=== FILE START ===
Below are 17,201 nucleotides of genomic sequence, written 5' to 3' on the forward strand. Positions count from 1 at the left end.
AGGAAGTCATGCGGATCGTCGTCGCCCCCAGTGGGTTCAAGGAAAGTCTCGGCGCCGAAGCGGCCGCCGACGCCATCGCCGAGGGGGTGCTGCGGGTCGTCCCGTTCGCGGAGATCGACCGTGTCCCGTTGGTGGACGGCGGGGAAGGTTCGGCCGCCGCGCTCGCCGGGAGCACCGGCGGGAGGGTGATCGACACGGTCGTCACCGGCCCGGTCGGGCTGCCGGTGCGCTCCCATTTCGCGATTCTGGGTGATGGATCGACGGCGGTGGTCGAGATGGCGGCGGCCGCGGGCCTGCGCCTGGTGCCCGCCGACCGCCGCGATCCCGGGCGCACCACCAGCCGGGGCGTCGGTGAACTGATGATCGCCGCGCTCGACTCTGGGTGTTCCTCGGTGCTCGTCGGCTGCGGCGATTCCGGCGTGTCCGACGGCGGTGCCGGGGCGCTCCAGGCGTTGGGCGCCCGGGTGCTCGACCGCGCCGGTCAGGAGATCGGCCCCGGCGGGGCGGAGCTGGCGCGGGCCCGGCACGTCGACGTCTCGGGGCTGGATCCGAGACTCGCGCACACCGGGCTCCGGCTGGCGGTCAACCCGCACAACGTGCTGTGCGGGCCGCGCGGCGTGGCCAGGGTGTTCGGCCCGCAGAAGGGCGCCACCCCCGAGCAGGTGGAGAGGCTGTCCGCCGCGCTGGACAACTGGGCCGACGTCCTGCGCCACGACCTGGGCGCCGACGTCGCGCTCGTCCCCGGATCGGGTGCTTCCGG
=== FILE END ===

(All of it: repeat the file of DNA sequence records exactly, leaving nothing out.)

Below are 17,201 nucleotides of genomic sequence, written 5' to 3' on the forward strand. Positions count from 1 at the left end.
AGGAAGTCATGCGGATCGTCGTCGCCCCCAGTGGGTTCAAGGAAAGTCTCGGCGCCGAAGCGGCCGCCGACGCCATCGCCGAGGGGGTGCTGCGGGTCGTCCCGTTCGCGGAGATCGACCGTGTCCCGTTGGTGGACGGCGGGGAAGGTTCGGCCGCCGCGCTCGCCGGGAGCACCGGCGGGAGGGTGATCGACACGGTCGTCACCGGCCCGGTCGGGCTGCCGGTGCGCTCCCATTTCGCGATTCTGGGTGATGGATCGACGGCGGTGGTCGAGATGGCGGCGGCCGCGGGCCTGCGCCTGGTGCCCGCCGACCGCCGCGATCCCGGGCGCACCACCAGCCGGGGCGTCGGTGAACTGATGATCGCCGCGCTCGACTCTGGGTGTTCCTCGGTGCTCGTCGGCTGCGGCGATTCCGGCGTGTCCGACGGCGGTGCCGGGGCGCTCCAGGCGTTGGGCGCCCGGGTGCTCGACCGCGCCGGTCAGGAGATCGGCCCCGGCGGGGCGGAGCTGGCGCGGGCCCGGCACGTCGACGTCTCGGGGCTGGATCCGAGACTCGCGCACACCGGGCTCCGGCTGGCGGTCAACCCGCACAACGTGCTGTGCGGGCCGCGCGGCGTGGCCAGGGTGTTCGGCCCGCAGAAGGGCGCCACCCCCGAGCAGGTGGAGAGGCTGTCCGCCGCGCTGGACAACTGGGCCGACGTCCTGCGCCACGACCTGGGCGCCGACGTCGCGCTCGTCCCCGGATCGGGTGCTTCCGG